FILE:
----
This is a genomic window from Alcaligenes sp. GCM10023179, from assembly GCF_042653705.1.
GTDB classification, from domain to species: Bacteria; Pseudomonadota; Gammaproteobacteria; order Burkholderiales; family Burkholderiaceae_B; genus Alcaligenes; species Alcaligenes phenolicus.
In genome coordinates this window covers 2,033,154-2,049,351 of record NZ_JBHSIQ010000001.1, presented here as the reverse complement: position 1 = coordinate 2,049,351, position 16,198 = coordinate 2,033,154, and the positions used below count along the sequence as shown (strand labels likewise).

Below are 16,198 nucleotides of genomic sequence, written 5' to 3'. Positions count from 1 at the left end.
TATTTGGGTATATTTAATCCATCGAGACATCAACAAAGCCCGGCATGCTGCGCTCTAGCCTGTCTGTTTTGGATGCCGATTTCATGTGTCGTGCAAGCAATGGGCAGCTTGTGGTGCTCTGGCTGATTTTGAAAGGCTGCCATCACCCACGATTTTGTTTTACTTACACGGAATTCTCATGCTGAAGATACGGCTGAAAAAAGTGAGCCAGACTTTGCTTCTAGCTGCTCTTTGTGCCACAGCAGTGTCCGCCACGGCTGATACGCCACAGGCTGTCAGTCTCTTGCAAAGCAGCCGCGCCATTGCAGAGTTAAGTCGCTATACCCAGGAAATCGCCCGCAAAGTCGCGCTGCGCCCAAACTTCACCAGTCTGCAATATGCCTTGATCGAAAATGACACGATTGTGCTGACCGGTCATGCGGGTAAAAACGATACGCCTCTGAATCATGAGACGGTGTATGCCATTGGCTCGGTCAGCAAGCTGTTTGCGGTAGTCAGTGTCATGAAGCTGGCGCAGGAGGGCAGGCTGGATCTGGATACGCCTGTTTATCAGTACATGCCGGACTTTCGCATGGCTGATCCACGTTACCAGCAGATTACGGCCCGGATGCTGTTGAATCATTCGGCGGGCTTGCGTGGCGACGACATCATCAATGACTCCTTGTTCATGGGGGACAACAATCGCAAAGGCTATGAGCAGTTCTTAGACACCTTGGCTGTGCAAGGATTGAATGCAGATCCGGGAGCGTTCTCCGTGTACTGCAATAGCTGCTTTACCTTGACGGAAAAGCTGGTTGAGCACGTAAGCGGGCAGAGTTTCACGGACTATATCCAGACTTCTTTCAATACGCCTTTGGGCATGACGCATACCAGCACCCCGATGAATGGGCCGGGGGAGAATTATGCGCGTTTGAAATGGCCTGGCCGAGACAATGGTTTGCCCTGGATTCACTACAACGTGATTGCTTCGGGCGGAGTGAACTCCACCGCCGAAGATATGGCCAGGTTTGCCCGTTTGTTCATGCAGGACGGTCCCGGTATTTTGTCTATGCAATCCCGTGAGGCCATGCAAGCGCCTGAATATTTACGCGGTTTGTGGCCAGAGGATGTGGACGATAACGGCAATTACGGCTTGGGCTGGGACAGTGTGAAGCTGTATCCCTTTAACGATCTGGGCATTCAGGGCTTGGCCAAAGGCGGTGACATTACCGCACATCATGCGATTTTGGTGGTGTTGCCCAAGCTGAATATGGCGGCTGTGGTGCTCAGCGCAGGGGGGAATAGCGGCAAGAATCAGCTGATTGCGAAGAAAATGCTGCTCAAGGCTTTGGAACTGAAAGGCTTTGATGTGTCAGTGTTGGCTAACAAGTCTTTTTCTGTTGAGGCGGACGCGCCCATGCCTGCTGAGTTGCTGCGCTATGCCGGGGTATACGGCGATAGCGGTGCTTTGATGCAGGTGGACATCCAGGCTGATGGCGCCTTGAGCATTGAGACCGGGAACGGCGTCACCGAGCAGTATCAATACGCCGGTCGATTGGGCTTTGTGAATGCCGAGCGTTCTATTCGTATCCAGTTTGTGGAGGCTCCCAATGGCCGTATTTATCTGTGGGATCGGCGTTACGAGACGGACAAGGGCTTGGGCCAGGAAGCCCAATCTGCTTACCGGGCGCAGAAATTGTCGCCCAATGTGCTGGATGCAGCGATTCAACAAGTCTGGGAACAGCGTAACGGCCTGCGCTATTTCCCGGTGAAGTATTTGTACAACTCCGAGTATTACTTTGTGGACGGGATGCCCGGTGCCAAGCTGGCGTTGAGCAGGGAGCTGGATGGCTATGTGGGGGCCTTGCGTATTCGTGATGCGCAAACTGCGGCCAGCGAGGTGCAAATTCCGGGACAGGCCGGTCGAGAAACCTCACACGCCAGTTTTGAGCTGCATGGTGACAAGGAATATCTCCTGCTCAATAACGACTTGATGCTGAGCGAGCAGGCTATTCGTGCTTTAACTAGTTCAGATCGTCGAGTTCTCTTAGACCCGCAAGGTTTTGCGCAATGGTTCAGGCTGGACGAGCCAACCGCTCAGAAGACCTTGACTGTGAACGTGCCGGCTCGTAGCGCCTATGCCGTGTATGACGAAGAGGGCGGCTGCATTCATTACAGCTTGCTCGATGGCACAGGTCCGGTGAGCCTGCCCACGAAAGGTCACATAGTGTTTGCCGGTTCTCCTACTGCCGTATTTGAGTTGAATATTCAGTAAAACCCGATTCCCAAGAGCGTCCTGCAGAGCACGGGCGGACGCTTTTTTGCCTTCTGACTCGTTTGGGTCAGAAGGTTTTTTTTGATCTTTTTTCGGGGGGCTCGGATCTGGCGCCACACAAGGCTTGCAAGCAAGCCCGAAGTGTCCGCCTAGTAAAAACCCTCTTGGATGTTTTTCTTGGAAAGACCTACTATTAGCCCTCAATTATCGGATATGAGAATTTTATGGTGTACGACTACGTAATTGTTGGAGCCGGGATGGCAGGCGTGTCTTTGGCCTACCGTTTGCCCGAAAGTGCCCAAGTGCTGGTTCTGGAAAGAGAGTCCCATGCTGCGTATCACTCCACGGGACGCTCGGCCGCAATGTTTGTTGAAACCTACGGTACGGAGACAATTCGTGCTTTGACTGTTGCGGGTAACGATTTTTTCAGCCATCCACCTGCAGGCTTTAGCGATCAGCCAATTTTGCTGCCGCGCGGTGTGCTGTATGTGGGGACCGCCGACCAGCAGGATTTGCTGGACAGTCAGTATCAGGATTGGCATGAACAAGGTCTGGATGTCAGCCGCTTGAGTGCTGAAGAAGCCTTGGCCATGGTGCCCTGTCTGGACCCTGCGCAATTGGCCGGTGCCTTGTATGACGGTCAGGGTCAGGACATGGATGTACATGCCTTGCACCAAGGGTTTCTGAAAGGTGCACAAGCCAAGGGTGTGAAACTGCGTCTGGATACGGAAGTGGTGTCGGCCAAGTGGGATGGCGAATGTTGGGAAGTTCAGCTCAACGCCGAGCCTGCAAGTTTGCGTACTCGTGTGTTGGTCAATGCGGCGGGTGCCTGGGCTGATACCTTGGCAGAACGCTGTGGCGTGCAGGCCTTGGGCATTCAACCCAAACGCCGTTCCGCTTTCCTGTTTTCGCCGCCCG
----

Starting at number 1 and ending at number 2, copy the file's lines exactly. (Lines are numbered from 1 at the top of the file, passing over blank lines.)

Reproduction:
This is a genomic window from Alcaligenes sp. GCM10023179, from assembly GCF_042653705.1.
GTDB classification, from domain to species: Bacteria; Pseudomonadota; Gammaproteobacteria; order Burkholderiales; family Burkholderiaceae_B; genus Alcaligenes; species Alcaligenes phenolicus.